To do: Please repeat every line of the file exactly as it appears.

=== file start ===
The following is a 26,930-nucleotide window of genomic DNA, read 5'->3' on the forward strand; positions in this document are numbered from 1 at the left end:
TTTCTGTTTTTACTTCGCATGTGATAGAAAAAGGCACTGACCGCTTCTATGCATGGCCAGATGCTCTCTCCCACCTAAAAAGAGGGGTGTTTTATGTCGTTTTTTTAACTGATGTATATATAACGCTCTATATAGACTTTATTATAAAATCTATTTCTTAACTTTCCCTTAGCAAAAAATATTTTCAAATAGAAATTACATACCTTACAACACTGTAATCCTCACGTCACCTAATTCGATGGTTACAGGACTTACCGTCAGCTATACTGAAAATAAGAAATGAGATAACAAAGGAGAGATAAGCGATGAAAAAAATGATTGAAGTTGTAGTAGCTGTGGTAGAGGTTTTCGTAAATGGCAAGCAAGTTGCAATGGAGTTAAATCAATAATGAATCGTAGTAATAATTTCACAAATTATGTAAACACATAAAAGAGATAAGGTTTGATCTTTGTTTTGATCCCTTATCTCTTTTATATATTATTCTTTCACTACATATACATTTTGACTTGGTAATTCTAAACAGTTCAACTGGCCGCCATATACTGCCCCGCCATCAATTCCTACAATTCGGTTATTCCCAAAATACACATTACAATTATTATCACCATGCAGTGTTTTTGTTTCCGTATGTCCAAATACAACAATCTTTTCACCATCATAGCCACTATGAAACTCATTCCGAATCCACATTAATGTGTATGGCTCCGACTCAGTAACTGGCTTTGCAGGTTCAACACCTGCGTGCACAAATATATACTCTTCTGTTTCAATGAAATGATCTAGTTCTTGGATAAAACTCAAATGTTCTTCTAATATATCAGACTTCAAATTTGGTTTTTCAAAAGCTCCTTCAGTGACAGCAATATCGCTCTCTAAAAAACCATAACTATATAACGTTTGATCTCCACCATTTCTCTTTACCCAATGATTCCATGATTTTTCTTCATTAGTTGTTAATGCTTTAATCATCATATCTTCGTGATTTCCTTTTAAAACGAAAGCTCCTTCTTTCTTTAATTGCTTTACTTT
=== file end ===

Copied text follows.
The following is a 26,930-nucleotide window of genomic DNA, read 5'->3' on the forward strand; positions in this document are numbered from 1 at the left end:
TTTCTGTTTTTACTTCGCATGTGATAGAAAAAGGCACTGACCGCTTCTATGCATGGCCAGATGCTCTCTCCCACCTAAAAAGAGGGGTGTTTTATGTCGTTTTTTTAACTGATGTATATATAACGCTCTATATAGACTTTATTATAAAATCTATTTCTTAACTTTCCCTTAGCAAAAAATATTTTCAAATAGAAATTACATACCTTACAACACTGTAATCCTCACGTCACCTAATTCGATGGTTACAGGACTTACCGTCAGCTATACTGAAAATAAGAAATGAGATAACAAAGGAGAGATAAGCGATGAAAAAAATGATTGAAGTTGTAGTAGCTGTGGTAGAGGTTTTCGTAAATGGCAAGCAAGTTGCAATGGAGTTAAATCAATAATGAATCGTAGTAATAATTTCACAAATTATGTAAACACATAAAAGAGATAAGGTTTGATCTTTGTTTTGATCCCTTATCTCTTTTATATATTATTCTTTCACTACATATACATTTTGACTTGGTAATTCTAAACAGTTCAACTGGCCGCCATATACTGCCCCGCCATCAATTCCTACAATTCGGTTATTCCCAAAATACACATTACAATTATTATCACCATGCAGTGTTTTTGTTTCCGTATGTCCAAATACAACAATCTTTTCACCATCATAGCCACTATGAAACTCATTCCGAATCCACATTAATGTGTATGGCTCCGACTCAGTAACTGGCTTTGCAGGTTCAACACCTGCGTGCACAAATATATACTCTTCTGTTTCAATGAAATGATCTAGTTCTTGGATAAAACTCAAATGTTCTTCTAATATATCAGACTTCAAATTTGGTTTTTCAAAAGCTCCTTCAGTGACAGCAATATCGCTCTCTAAAAAACCATAACTATATAACGTTTGATCTCCACCATTTCTCTTTACCCAATGATTCCATGATTTTTCTTCATTAGTTGTTAATGCTTTAATCATCATATCTTCGTGATTTCCTTTTAAAACGAAAGCTCCTTCTTTCTTTAATTGCTTTACTTT